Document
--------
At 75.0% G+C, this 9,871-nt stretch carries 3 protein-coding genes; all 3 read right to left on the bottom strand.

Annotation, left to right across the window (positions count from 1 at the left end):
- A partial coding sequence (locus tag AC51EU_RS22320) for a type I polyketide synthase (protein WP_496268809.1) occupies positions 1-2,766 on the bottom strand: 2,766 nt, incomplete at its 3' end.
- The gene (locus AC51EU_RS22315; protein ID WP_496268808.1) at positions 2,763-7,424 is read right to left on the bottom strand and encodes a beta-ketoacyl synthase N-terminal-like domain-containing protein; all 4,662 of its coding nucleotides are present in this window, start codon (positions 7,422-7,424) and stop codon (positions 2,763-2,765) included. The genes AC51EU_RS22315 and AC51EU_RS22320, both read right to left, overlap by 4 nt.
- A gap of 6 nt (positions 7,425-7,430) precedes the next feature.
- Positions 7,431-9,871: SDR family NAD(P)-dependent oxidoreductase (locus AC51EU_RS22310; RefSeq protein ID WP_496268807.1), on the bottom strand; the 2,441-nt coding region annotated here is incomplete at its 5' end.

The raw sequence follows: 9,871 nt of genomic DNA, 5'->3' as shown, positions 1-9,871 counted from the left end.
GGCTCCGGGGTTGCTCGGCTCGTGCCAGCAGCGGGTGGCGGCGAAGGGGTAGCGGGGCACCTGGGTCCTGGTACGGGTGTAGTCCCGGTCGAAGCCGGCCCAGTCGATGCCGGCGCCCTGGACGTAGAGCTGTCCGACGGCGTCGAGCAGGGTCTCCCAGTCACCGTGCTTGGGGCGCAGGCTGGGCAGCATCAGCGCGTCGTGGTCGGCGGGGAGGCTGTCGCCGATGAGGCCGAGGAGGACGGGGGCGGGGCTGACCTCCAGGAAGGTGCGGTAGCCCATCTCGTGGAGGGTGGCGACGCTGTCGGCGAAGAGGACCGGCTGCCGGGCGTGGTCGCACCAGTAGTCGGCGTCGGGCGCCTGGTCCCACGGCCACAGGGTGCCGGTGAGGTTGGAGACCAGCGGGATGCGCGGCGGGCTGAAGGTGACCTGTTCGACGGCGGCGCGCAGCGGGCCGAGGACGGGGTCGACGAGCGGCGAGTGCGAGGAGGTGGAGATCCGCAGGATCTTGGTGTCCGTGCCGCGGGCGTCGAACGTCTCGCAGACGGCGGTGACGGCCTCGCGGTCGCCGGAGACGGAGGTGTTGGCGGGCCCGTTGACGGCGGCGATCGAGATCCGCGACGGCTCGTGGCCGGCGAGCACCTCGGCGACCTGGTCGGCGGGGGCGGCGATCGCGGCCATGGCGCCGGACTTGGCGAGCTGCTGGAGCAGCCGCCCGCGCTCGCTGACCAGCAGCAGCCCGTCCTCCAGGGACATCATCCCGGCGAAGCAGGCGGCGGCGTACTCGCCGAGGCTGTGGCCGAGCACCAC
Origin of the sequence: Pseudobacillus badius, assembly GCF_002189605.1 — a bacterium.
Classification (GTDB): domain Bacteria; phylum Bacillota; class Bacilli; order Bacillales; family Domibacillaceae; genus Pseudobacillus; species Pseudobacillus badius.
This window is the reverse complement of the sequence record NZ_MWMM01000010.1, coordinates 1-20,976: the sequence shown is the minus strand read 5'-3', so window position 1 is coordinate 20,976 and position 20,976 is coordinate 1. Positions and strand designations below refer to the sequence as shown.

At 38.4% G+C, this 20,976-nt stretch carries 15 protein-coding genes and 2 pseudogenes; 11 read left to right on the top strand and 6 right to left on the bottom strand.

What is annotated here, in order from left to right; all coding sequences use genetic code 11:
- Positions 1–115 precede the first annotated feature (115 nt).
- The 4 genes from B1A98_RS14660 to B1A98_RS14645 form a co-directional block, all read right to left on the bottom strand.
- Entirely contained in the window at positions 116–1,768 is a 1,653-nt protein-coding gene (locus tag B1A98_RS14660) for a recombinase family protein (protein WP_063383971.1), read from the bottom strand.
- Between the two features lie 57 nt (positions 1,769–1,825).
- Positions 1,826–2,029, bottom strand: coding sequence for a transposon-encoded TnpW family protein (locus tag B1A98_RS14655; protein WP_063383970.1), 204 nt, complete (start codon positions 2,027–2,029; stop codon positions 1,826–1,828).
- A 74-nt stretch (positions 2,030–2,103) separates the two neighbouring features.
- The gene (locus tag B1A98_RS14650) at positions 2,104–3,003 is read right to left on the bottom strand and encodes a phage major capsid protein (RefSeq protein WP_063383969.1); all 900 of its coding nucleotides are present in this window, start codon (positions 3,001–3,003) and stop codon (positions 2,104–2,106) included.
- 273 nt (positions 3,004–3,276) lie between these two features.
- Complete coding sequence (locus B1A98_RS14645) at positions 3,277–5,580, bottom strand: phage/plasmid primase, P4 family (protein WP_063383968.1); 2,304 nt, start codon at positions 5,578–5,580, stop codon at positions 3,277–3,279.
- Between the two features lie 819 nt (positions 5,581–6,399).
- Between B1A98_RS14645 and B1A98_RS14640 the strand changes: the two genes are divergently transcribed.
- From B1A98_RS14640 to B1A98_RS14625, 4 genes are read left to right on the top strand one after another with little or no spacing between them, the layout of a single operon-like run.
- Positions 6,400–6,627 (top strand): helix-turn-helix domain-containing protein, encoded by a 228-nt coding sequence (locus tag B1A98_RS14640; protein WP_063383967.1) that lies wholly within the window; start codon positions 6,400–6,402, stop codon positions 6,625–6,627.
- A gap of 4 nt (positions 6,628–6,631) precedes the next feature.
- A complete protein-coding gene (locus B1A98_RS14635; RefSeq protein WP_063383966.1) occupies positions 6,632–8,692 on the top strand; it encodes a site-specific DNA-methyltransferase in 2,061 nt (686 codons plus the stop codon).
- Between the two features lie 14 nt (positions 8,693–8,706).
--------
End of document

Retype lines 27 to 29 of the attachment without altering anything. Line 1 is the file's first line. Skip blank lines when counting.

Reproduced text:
- A gap of 4 nt (positions 6,628–6,631) precedes the next feature.
- A complete protein-coding gene (locus B1A98_RS14635; RefSeq protein WP_063383966.1) occupies positions 6,632–8,692 on the top strand; it encodes a site-specific DNA-methyltransferase in 2,061 nt (686 codons plus the stop codon).
- Between the two features lie 14 nt (positions 8,693–8,706).